“If it’s possible to fall in love with a river, I fell in love with the San Antonio River.” — Former Mayor Lila Cockrell, in the documentary, “The Story of the San Antonio River.”
Bubbling up from a blue hole on campus at the University of the Incarnate Word, the San Antonio River winds 240 miles through San Antonio, and then South Texas to empty into the Gulf of Mexico. This “ephemeral stream,” as local architect Irby Hightower calls it, rarely reaches more than 10 feet in depth or 45 feet across, yet it has been the lifeblood of San Antonio and surrounding areas for centuries or more.
The beloved waterway now has its own well-deserved documentary – a love letter of sorts, and an apt cap to the San Antonio River Authority’s (SARA’s) 75th Anniversary.
The comprehensive documentary begins at the river’s end, with a sweeping shot of San Antonio Bay, taken from a helicopter.
“Many people in Bexar County don’t realize the river flows all the way to the Gulf of Mexico or the important role it plays in the health of the lower basin as it winds through Wilson, Karnes and Goliad Counties,” said Steven Schauer, SARA’s manager of external relations.
Schauer conceived the idea for the documentary while attending a conference in Portland, Oregon, in May of 2012, where he gave a presentation on the Mission Reach at the annual River Rally conference. There, he watched a short movie about restoring paddling to the Los Angeles River in downtown L.A.
Upon returning to San Antonio, Schauer contacted SARA’s agency, Thompson Marketing, and explained the concept to creative director Adam Stielstra and their team. Thompson and Ten-Eighty Productions donated more than $30,000 in production/editing costs to the $110,675 project, with Wayland Baptist University contributing $5,000. The balance was funded by SARA.
“I have to give kudos to Adam,” said Schauer. “Somehow he got into my head and took the vision I had for this project and actually put it on film. He nailed it.”
Stielstra, who directed the film, describes his avocation as “being on rivers” and fly fishing all over Alaska, Canada and the U.S. “I know rivers, really, really well,” he said.
The Olmos Basin PSAs that Stielstra produced for SARA were picked up and used by the Environmental Protection Agency. Schauer and Stielstra agreed that the documentary should capture the river in its totality–from the headwaters in Bexar County to its mouth in San Antonio Bay.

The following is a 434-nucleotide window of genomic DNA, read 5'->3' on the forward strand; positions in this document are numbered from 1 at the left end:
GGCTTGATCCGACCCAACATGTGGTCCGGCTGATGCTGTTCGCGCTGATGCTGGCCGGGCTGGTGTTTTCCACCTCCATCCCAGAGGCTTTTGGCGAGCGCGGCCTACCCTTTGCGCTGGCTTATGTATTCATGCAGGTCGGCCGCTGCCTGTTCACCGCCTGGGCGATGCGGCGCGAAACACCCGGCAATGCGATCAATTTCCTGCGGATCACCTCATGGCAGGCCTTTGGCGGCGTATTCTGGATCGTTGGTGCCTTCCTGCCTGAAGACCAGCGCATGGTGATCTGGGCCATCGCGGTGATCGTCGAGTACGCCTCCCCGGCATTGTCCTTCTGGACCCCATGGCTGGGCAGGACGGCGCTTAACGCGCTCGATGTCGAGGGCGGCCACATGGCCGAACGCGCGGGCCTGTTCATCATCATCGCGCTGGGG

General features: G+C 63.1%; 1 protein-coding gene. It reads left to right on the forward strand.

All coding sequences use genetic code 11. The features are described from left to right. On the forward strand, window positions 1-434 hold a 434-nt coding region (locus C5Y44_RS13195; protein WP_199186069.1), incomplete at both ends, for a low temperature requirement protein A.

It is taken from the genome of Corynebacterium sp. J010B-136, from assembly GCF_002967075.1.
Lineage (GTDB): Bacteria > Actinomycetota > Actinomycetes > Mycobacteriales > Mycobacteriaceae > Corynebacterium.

And it does. Using dozens of interviews and more than 20 on-air appearances by San Antonio river advocates, as well as historians, naturalists and scientists from Wilson and Goliad counties, the one-hour, nine-minute documentary, “Sustaining and Enriching Life in South Texas: the Story of the San Antonio River,” traces its path through South Texas and tracks its history from 12,000 years ago to the present. Bison and mastodon bones mix with native American spear points and darts to portray the earliest days of human habitation along the river.
Then the Spanish moved in and built our now-famous missions, crafting brilliantly engineered acequias to carry water to crops and range land, making the San Antonio River Valley a fertile range and the birthplace of the Texas cattle industry with Longhorn steers as its mascot. A common refrain: “plenty of wood, plenty of water and plenty of stone” for building.
The movie documents the development of San Antonio’s flour mills, breweries, and tourism industries along its river banks, harking on the flash flood alley of Bexar County’s watershed, which often resulted in fatalities when heavy rains occurred. That led to the construction of the Olmos Dam in 1921. When the River Walk hosted its first river parade in 1941, the river’s channelization was aimed more at controlling floodwaters than drawing tourists downtown. Today it does both. By the time Hemisfair took place in 1968, the San Antonio River Walk was one of the top two tourism destinations in Texas.
Recently, the focus has been more on conservation and restoring public access to what devolved into a “drainage ditch.” Ten years ago SARA tackled the ambitious San Antonio River Improvements project. A series of term-limited mayors, including Lila Cockrell, Howard Peak, Ed Garza, Nelson Wolff and Phil Hardberger spearheaded the effort. Hundreds of volunteers, devoted SARA staff and contractors, and the San Antonio River Foundation Board have leveraged the $350 million public private partnership from what “used to be like an open sewer,” as County Judge Nelson Wolff says in the movie, to one of the finest linear urban parks in the country and a role model for all river authorities. The penultimate stretch of the project’s Mission Reach riparian restoration opened over the Easter weekend.
Just like our San Antonio River, this movie belongs to all of us. It will be distributed to libraries and teachers along with study guidelines that show how it can tie into curriculum. The possibility of airing the movie on local TV is currently under discussion. Film festival entrees and hopefully, awards, are in the works. And after free screenings take place starting Saturday and continuing through Thursday the Story of the San Antonio River will be posted online for all to see.
May the love story continue.
Monika Maeckle writes about gardening, butterflies, conservation and the Monarch butterfly migration at the Texas Butterfly Ranch. She covers nature in the urban environment for this website and serves as a volunteer on the SAWS Community Conservation Committee. You can reach her at firstname.lastname@example.org or follow her on Twitter @monikam.
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